My goals need to be revisited to include more sleep.

Monday, June 20, 2011

Half-way there.

So here I am with tired legs, a full belly and an under-exercised dog. (Bella is staring me down and tossing a bouncy ball on my feet in hopes that I will stuff it with treats). She gives me a look of jealously and accusation - all weekend around bikes, runners and beeping garmins. But due to a rather standard NO DOGS on a race course policy - she has not been running all weekend. Double bummer, her people are too tired to run today.

In the meanwhile, my legs are up and my butt is planted. Kim and I have discussed our results from the weekend. I had a hard time and am more tired than usual. I also had to wake up early and work on my feet all day. I've always preferred Saturday races.

This weekend's race was the Victoria 1/2 Iron - technically the bike and run distances were shorter than the standard. No respect for 70.3 miles in the land of metres. What the course lacked in distance it make up for in terrain. I misinterpreted the words 'rolling hills' to mean 'no hills'. But I counted at least 3 hills on each of the two laps of the bike. Enough hills to negate my power advantage and tip the scales in favor of the higher watts/kg crowd. Besides hills the bike course featured ocean views, distant snow-capped mountains, islands, bald eagles and even a pair of 6 point deer - one of which can run approximately the same speed as I can bike and just about as high as I am tall on my bike (lucky me). Next year I will be adding an automotive deer whistle to Mr. Brownstone (my bike) - the stupid thing came within 6 feet of me traveling 40 kph. (25 mph).

Enough about the bike course itself, onto my race report.

I don't care for events that force bikes to be checked in the day before. Huge hassle. Just a scam to get people to visit the race sponsor tents. I was more in the mood to relax away from the stressed out people. Speaking of stressed out people - I was abandoned at the race site for a couple hours while Kim raced around trying to resolve a leak in her rear tubular race wheel. As a note, 25mL of a product called Doc Blue got her through the race.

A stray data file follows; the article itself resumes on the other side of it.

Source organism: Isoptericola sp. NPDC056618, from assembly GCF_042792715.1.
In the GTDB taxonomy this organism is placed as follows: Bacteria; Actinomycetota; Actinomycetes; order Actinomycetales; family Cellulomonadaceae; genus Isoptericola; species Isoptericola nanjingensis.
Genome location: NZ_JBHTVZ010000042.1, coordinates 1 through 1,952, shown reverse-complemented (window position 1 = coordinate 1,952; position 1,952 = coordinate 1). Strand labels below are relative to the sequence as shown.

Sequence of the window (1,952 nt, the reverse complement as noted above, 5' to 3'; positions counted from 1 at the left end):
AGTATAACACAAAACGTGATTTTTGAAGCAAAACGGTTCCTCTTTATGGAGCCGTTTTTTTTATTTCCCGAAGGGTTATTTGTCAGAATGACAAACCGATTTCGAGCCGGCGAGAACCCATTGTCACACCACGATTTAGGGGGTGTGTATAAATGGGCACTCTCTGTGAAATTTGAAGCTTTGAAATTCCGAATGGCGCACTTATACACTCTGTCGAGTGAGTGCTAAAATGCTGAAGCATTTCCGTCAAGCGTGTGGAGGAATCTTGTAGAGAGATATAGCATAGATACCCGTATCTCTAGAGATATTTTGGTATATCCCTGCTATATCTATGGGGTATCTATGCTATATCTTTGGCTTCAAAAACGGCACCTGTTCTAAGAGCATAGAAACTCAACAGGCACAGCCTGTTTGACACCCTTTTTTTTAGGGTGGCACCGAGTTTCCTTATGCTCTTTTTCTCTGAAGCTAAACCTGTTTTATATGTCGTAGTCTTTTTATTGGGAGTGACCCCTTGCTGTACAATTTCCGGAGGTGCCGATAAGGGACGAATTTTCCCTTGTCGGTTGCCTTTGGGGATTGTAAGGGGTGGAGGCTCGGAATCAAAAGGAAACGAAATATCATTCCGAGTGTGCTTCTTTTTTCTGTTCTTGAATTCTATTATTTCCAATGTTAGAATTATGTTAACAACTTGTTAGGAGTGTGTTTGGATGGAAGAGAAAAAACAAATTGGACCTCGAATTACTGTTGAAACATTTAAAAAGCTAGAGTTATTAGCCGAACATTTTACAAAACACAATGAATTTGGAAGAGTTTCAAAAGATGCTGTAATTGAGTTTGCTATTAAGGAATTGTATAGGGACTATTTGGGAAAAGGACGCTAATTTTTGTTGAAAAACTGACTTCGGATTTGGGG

Once the transition area stress was resolved it was off to eat and relax at Victoria's house with our friend Christine and fellow racer Kellen. Kellen possesses what I would consider a rather common trait among triathletes. He is neurotic - not over the top by any means, but he had a 40L tuperware container of triathlon specific goodies to lug around and still managed to need to visit a bike shop to get inner tubes for his bike (his logic was sound - it's much better to use long stemmed race tubes than short stemmed tubes with valve extenders). We all enjoyed a wonderful spaghetti dinner made by Victoria's mother and then unwound watching Hitchhiker's guide to the galaxy (a wonderfully metaphorical movie for any race weekend). I slept great despite being awakened a few times by Kellen and his wiggling upon his costco thermarest. (I think it's made of the same material as the new Sun Chip bags - if you don't get this reference check google). I was rather low stress about sleeping or not sleeping just so long as I wasn't comfortable and laying still. Yes Kellen, I could hear that clock ticking but my brain analyzed it to be a non-threat and allowed me to tune it out.

Race morning was sun shine and roses. I left my dad a message to wish him a happy father's day back home while we were driving to the race site. Weather was good. Cool (not cold) and overcast - perfect race weather for a man my size. I tend to overheat running in the heat. As I readied my transition area my phone range. Seeing as the front screen on my crap phone is busted I can ID the caller but answer assuming to hear my dad's voice - sadly it was about the furthest thing from what I wanted to hear. My sister called me and in worried tones to explain that my father had checked himself into a hospital due to not feeling well. A continuation of a 20 year battle with heart disease and now a few more confounding issues. He has since been released and news is positive. My entire focus for the day had changed. I took a walk away from the race, sat and looked at the lake and mountains. We have been through this issue often in my family - this is reality that I've been forced to accept since the 5th grade. I worked to clear my head and remain calm - my heart was with him the entire day (and remains there with him). I sat back, took in the atmosphere and used my fear and concern to be motivation. He'd want me to do well - some day I'll grow old and unable to do such things, I'll enjoy it while I can. Bad news is no reason to half-ass the task at hand. If anything, the race was a perfect thing to occupy my focus while I digested and put life into perspective.